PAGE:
7 comments

  1. I understand somewhat of what you’ve gone through. I had so many panic attack’s and lots of anxiety, but I was certain that if I asked for help, people, including doctors, would think I was crazy. I was afraid if the school district found out I was on meds, I would put my job in jeopardy. I finally realized that, like you, if i had any physical ailment that people could see, no one would think twice about my taking meds for it. I have a chemical imbalance that needs to be addressed. I had to laugh when other teachers would ask me how I stayed so calm and didn’t holler at the kids. My answer, “I’m on drugs.” Drugs that help me be my best. Thanks for sharing your story.

  2. Great post! BRAVA to you for being so open about your need for medications. What’s really sad, is not only friends and family saying negative comments about the “ton of medication” you take, but also people in the medical community. Almost every new doctor my daughter sees, it’s always the intake medical assistant or nurse who says, “Wow, you’re on an awful lot of medications.” or “You’re too young to be on so many medications.” Or “Why on earth do you take this medication, do you have seizures?” Um, no Miss Smarty Pants, it’s also an approved medication for mood disorders. I want to slap them in the face for being so insensitive. But there you have it. Just one more hurdle to jump in the road of treating mental illness. (Like we need any more!)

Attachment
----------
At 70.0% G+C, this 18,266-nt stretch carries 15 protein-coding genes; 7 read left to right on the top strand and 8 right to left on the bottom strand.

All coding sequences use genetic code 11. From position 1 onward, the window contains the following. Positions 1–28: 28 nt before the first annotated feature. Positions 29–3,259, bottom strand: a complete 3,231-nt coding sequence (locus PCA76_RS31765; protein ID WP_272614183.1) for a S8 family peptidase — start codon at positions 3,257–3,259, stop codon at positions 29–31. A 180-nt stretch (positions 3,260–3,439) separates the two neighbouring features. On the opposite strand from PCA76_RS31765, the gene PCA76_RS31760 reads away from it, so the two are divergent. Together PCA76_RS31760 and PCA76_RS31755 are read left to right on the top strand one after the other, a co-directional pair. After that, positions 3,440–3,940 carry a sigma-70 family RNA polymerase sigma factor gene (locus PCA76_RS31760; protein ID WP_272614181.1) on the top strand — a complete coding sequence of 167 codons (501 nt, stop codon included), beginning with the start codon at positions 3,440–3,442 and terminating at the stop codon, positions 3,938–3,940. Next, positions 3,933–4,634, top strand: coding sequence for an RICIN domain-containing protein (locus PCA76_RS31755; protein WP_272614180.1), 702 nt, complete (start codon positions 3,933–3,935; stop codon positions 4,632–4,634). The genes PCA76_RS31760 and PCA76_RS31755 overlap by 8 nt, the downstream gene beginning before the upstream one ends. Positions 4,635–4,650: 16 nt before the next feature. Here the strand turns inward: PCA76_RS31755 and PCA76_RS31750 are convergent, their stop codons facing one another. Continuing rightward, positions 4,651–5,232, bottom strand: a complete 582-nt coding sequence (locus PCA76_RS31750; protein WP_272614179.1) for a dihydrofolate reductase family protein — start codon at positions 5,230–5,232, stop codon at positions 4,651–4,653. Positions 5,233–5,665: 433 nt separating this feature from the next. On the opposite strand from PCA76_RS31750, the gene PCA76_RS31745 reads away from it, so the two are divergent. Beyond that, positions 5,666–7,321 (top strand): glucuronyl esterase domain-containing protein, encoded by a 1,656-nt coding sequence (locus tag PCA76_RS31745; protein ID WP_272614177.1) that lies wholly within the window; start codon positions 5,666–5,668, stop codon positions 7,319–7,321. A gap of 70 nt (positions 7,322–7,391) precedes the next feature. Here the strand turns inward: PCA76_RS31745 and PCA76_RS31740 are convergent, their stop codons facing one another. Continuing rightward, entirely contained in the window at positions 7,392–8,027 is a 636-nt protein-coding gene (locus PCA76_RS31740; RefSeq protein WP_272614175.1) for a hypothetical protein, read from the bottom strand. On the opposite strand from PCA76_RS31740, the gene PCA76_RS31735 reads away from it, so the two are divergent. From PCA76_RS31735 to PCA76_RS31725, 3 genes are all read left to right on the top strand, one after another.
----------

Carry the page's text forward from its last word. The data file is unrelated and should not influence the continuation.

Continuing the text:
1. AH Anne! That made my heart sink for your daughter! I take Topirimate for migraines & most doctors think that it’s way too much with my current medicine load. They aren’t the one’s with me at 3am in the emergency room getting a migraine cocktail when I’ve tried to not have a preventative though!! Tell your daughter that “if it ain’t broke, DON’T BREAK IT!!” There’s plenty of queens on medicine for different things all around her! & ending the stigma that surrounds medication for mental illness is the first step to understanding them more so they can be the MOST beneficial for more people! Thanks so much for your comment. I’m thinking about you and your daughter 🙂

  3. I remember my absolute reluctance to take meds as a teenager because ‘what would my friends think?’ The only time I would take them is when my mom was supervising me because I believed all the negativity and cared way too much about ‘being normal’. Thank you for sharing your story and being so open about your medication journey!

    1. I totally get it, Kie. My mom has definitely had to be with me while I took it a couple times in my youth!! I’m glad that I can put a different face on it!